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The Past Plague Pandemics (Justinian, Black Death, Third) in Light of Modern Molecular Life Science Insights
Photo: Stephanie Hänsch
There is a great need to convey these newly gained modern insights to a broad spectrum of scientists, and provide them with access to these new MLS methods.
In addition, though much progress has been made during the last few decades, much remains to be understood regarding the past plague pandemics: where did they originate from, what processes determined the timing of these pandemics, how did the disease spread? By inviting speakers from a broad spectrum of disciplines we seek new ways of further progress by taking advantage of the new tools of molecular biology which are available today.
More about the conference:
The structure of the conference
About The sessions
Venue: Academy of Science, open (up to capacity) for the public
Wednesday, November 19th, 2014. 8:30-22:00
8:30 - 9:00 Coffee
9:00 - 9:15 Opening remarks by the President of the Academy, Prof. Nils Chr. Stenseth
9:15 - 9:45 Prof. Lars Walløe - Introduction to the history of plague
University of Oslo, Department of Physiology
9:45 - 10:15 Prof. Herwig Leirs - Introduction to the biology of plague
University of Antwerp, Department of Biology
Session 1: Plague and mortality within European cities
10:15 - 11:00 Dr. Neil Cummins, London School of Economics, Economic History: Spatial and temporal patterns of birth and death in London from 1560 to 1665, a period dominated by outbreaks of plague
11:00 - 11:45 Prof. John Henderson, University of London, Department of History, Classics and Archeology: Death rates in the lazaretto, the parishes and mass graves of Florence during the plague of 1630-31
11:45 - 12:30 Buffet Lunch
Session 2: The role of plague vectors in transport and disease characteristics
12:30 - 13:15 Dr. Anne Karin Hufthammer, University of Bergen, Department of Osteology: Rats cannot have been intermediate hosts for Yersinia pestis during medieval plague epidemics in Northern Europe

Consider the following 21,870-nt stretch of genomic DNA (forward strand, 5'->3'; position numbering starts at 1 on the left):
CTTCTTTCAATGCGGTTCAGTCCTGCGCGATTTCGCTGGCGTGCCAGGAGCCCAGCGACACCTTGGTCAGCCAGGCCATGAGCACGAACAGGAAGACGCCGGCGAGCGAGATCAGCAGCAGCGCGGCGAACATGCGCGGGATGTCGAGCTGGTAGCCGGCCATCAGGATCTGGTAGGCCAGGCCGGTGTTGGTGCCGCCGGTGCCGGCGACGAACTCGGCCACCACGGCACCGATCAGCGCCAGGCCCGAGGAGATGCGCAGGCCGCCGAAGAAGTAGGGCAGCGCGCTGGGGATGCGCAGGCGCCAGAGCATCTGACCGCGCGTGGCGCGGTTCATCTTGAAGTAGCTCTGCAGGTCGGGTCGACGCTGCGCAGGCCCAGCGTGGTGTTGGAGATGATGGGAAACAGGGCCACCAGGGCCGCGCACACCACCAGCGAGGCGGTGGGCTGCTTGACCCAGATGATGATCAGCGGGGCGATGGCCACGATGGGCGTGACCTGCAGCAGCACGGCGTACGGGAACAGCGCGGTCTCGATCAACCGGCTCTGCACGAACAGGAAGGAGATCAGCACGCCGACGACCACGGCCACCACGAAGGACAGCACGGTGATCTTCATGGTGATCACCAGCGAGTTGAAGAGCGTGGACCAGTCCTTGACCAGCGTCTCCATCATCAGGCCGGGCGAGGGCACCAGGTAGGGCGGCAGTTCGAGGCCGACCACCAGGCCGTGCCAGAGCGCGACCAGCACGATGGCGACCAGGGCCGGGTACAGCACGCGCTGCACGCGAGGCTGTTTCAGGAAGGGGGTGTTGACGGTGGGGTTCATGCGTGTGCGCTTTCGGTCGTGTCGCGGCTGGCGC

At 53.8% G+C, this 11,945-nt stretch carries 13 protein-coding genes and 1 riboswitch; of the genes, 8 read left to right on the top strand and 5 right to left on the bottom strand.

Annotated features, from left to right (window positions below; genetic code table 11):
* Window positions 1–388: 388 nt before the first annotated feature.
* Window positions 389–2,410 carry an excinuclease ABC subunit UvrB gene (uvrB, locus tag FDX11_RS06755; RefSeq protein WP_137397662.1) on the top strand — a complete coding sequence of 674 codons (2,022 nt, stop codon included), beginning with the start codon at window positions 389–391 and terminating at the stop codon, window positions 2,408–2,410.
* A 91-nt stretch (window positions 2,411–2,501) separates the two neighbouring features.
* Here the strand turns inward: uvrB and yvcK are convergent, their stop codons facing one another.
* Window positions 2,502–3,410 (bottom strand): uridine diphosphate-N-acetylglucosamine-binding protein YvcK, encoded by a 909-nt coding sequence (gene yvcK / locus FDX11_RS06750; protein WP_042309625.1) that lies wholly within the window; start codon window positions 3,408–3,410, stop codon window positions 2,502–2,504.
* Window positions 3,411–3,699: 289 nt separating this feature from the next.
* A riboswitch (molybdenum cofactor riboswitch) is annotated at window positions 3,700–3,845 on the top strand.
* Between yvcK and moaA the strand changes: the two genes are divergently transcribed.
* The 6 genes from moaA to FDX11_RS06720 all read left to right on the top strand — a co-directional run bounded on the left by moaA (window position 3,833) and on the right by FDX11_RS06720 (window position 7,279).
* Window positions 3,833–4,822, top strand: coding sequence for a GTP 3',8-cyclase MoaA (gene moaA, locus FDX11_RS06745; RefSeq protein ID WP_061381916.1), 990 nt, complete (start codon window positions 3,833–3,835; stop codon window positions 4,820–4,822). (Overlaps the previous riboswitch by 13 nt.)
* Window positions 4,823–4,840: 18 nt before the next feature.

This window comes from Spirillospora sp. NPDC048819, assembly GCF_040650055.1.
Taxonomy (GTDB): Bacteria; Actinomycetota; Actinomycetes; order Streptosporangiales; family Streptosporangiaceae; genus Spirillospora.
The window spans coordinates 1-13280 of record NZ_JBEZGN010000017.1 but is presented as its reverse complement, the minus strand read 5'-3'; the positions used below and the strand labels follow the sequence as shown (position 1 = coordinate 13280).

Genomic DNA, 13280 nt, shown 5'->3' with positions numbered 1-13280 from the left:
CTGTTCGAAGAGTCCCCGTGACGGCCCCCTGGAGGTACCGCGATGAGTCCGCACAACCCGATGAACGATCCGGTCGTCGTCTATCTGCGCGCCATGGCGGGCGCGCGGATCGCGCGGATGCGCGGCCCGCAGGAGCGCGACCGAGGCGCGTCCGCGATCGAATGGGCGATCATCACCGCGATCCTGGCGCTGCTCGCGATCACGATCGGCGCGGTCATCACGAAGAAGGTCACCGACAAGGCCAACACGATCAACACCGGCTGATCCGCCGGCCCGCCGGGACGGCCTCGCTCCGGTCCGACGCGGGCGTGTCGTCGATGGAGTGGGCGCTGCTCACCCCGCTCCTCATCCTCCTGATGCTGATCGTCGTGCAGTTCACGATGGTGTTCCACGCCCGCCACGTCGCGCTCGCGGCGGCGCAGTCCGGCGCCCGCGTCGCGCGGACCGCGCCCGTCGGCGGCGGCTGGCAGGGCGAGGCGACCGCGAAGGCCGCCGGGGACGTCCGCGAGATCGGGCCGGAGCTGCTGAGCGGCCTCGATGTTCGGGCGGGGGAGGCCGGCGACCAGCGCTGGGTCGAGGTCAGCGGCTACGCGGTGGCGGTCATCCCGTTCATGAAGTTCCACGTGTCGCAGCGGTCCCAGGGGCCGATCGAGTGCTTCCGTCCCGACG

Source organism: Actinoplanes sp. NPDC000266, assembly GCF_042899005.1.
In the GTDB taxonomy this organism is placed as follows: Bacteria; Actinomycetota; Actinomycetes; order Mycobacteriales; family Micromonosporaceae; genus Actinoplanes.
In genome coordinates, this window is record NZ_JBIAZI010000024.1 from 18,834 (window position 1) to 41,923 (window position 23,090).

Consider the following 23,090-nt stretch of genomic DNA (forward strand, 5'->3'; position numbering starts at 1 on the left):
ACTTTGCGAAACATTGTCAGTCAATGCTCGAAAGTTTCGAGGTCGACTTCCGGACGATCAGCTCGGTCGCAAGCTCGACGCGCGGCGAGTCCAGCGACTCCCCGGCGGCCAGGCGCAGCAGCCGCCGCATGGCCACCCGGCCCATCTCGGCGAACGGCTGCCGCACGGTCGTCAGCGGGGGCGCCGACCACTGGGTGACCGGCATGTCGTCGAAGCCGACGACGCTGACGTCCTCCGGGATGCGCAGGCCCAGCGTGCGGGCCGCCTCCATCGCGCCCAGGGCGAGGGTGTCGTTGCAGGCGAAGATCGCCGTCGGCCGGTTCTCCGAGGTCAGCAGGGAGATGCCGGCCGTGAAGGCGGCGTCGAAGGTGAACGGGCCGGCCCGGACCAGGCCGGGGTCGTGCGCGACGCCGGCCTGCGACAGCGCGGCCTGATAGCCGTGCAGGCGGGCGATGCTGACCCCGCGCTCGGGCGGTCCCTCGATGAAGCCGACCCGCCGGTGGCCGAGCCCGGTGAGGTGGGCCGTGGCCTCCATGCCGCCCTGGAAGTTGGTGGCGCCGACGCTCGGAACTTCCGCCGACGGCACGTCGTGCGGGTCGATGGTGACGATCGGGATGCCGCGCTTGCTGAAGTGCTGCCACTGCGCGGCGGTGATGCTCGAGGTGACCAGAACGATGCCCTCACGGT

13:15 - 14:00 Prof. Robert Hymes, Columbia University, Department of History, Premodern Chinese History: Introducing the inaugural issue of the Medieval Globe, and his work therein on the dispersal of 13th Century plague from the Qinghai-Tibet Plateau
14:00 - 14:45 Prof. Samuel Cohn, University of Glasgow, Medieval History: The different disease expressions of Y. pestis, from historical medical descriptions of plague patients
14:45 - 15:00 Coffee
Continuation of Session 2
15:00 - 15:45 Prof. George Christakos, Department of Geography, San Diego State University: Spatiotemporal modeling of bubonic plague epidemics
15:45 - 16:30 Dr. Dionysios Stathakopoulos,King's College London, Centre for Hellenic Studies: Traveling with the plague in the Byzantine empire
Short session - Archeology and Surveillance: plague in Italy and Iran
16:30 - 16:50 Short presentations by Prof. Mauro Rubini and Dr. Abdolrazagh Hashemi Shahraki regarding their work on paleopathology and plague surveillance, respectively.
16:50 - 18:15 Discussion and access to the speakers
Thursday, November 20th, 2014: 8:00-14:05
8:00 - 8:30 Coffee
Session 3: Plague persistence and pandemics
8:30 - 9:15 Dr. Barbara Bramanti, University of Oslo, Department of BioSciences: The current genetic evidence for sites of the origin of the three plague pandemics
9:15 - 10:00 Dr. Christos Lynteris,University of Cambridge, Social Sciences and Humanities: The perception of the plague epidemic in northern China
10:00 - 10:45 Dr. Viveka Vadyvaloo, Washington State University, College of Veterinary Medicine: Persistence and re-emergence of the plague using both fleas and protozoa as host models
10:45- 11:30 Dr. Eva Panagiotakopulu, University of Edinburgh, School of Geosciences: Pharaonic Egypt and the Origins of Plague
11:30 - 12:15 Buffet Lunch
12:15 - 13:15 Structured Discussion, followed by access for group discussions with the speakers
13:15 - 14:00 Lecture Evolution of human infectious diseases and summarizing thoughts, by prof. Jared Diamond
14:00 - 14:05 Closing remarks by the President of the Academy, Prof. Nils Chr. Stenseth
Summary | back to top
Our current understanding of the three plague pandemics has rapidly expanded in the last decade, largely due to ancient DNA analysis of medieval remains, and the sequencing of a large number of current-day plague strains. There is a great need to convey these newly gained modern insights to a broad spectrum of scientists, and provide them with access to these new MLS methods. In addition, though much progress has been made during the last few decades, much remains to be understood regarding the past plague pandemics: where did they originate from, what processes determined the timing of these pandemics, how did the disease spread? By inviting speakers from a broad spectrum of disciplines we seek new ways of further progress by taking advantage of the new tools of molecular biology which are available today.